Valero restarts 2 idled plants as harvest improves corn supply
Not long after conducting an executive swing through five of the 10 communities where it owns ethanol plants, Valero Corp. announced that the two plants that had been temporarily idled had been restarted at Albion, Neb., and Linden, Ind.
“One of the reasons I wanted to go to these communities, in particular, was to meet with the media,” said Bill Day, executive director of media relations. “The employees at the plants were comfortable because we kept them on the payroll. Nobody was laid off or furloughed. We wanted to be sure people in the community were comfortable with it. In both cases those were plants previously owned by VeraSun that Valero bought out of bankruptcy. We wanted to be sure people didn’t think this was a situation like that.”
Day said the idling of the two plants was due to local conditions that made the already tight margins worse—a local corn basis that was higher than in most areas, plus poorer rail access which increased ethanol shipment costs. “In an environment where margins are already squeezed, if you add any additional costs on top of that, even if small, it is enough to make a plant unprofitable,” Day explained. Once harvest got underway, the margin situation improved and the plants were restarted.
“We are positioning ourselves to be successful, even in low margin environments like this,” Day added. “That’s a lesson we learned from the refining and retail sides of the business.” With no control over the weather, corn prices or other market fluctuations, Day said the company pays close attention to finding plant efficiencies.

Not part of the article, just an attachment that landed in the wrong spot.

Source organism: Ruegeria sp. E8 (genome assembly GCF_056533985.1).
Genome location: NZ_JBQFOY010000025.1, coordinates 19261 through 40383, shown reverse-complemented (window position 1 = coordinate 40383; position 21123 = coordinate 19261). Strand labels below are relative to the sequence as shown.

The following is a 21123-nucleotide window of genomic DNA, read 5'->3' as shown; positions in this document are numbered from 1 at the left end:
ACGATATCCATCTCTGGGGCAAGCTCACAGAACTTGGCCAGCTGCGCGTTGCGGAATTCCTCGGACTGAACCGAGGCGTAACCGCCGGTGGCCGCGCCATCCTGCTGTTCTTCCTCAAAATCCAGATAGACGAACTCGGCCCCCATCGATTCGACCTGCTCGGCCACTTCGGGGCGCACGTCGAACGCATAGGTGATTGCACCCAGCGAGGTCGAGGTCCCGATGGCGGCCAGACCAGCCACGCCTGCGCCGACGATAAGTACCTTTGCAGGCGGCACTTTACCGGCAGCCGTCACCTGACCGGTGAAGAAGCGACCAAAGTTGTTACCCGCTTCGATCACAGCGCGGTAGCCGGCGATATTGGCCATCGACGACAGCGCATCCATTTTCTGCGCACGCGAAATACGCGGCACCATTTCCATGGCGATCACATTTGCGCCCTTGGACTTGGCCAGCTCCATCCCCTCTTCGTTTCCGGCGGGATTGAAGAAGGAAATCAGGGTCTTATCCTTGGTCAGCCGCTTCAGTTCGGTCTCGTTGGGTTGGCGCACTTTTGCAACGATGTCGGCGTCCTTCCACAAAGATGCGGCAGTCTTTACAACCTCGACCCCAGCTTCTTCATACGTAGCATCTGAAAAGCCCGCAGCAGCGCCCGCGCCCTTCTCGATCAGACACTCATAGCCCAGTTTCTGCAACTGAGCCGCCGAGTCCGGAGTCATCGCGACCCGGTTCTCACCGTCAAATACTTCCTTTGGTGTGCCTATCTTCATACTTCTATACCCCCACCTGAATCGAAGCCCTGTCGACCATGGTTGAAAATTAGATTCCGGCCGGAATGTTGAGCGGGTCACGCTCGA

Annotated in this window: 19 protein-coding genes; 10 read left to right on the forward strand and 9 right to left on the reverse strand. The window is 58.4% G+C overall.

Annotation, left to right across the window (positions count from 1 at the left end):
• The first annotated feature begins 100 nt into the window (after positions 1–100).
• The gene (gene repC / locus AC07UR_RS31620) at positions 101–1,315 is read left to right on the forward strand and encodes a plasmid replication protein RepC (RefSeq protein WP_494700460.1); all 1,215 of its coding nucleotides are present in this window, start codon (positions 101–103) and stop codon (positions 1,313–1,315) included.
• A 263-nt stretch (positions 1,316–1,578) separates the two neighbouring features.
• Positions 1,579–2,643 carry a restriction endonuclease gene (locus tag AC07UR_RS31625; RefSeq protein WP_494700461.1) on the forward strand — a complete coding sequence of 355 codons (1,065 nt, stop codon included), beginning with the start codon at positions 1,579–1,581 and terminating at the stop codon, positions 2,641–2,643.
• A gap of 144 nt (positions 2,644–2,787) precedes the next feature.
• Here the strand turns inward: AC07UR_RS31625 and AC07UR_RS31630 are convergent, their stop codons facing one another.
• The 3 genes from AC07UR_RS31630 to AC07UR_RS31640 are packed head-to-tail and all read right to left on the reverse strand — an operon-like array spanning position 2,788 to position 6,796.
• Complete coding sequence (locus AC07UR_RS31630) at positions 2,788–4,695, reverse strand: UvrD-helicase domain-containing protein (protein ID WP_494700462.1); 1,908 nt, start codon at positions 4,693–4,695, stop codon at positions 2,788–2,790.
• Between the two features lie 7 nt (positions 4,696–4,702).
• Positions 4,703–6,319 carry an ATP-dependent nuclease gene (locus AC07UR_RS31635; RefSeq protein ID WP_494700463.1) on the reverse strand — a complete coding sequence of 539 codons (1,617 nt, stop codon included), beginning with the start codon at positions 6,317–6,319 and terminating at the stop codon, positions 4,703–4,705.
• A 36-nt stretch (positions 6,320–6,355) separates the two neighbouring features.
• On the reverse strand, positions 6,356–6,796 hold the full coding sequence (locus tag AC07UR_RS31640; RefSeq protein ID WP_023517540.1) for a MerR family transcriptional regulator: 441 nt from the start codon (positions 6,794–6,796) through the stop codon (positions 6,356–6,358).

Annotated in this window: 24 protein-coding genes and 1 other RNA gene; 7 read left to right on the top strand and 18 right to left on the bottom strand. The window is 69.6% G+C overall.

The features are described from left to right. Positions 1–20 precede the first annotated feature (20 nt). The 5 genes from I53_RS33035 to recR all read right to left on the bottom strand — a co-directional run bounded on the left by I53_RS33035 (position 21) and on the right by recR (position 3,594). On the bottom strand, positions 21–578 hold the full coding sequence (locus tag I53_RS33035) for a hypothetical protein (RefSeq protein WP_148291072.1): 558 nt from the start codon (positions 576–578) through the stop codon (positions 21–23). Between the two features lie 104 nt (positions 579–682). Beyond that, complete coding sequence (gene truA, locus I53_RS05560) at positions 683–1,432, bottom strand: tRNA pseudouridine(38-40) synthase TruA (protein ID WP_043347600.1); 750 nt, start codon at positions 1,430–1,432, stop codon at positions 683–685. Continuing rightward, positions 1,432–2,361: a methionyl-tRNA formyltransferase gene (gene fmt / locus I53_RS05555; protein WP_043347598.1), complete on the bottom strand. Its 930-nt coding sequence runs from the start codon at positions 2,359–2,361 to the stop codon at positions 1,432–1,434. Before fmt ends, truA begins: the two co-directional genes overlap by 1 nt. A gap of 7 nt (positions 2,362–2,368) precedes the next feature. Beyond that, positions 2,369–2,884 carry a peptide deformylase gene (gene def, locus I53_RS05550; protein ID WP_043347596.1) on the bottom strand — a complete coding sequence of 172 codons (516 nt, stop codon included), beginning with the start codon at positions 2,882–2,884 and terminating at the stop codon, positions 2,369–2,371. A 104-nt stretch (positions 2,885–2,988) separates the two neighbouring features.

The impact of the drought was the biggest concern, which, Day said has been alleviated some as harvest actually got underway. “It’s not as bad as some of the worst projections, but we’re all hopeful for better rains next year.” Day’s observation was that the worst drought conditions were in the west as the executive team traveled from Aurora, S.D., and Albion, Neb., further east to Jefferson, Wis., Linden, Ind., and Bloomingburg, Ohio. In late August, the local media were quite concerned about the impact of the drought and the talk of renewable fuels standard waiver. “Valero hasn’t taken a position on the waiver either way,” Day said. “So that was an easy one for me.” He added that the local media were very knowledgeable about ethanol and agricultural markets, and asked good questions.
The Valero visits were part of the company’s United Way campaign kickoff. “It’s a very big deal with Valero, something we’ve done since we started the company in 1980,” Day explained. Ethanol plant employees are encouraged to get involved in the community and support nonprofits. In some cases, Day said Valero’s United Way efforts have doubled agency revenues. “These are small agencies typically serving large territories and rural communities,” he said. “It’s been a huge influx in cash and opportunity.” He also said it has been an important public relations tool, helping assure the rural communities that the petroleum refiner would be “a company that communities are proud to have in their backyard.”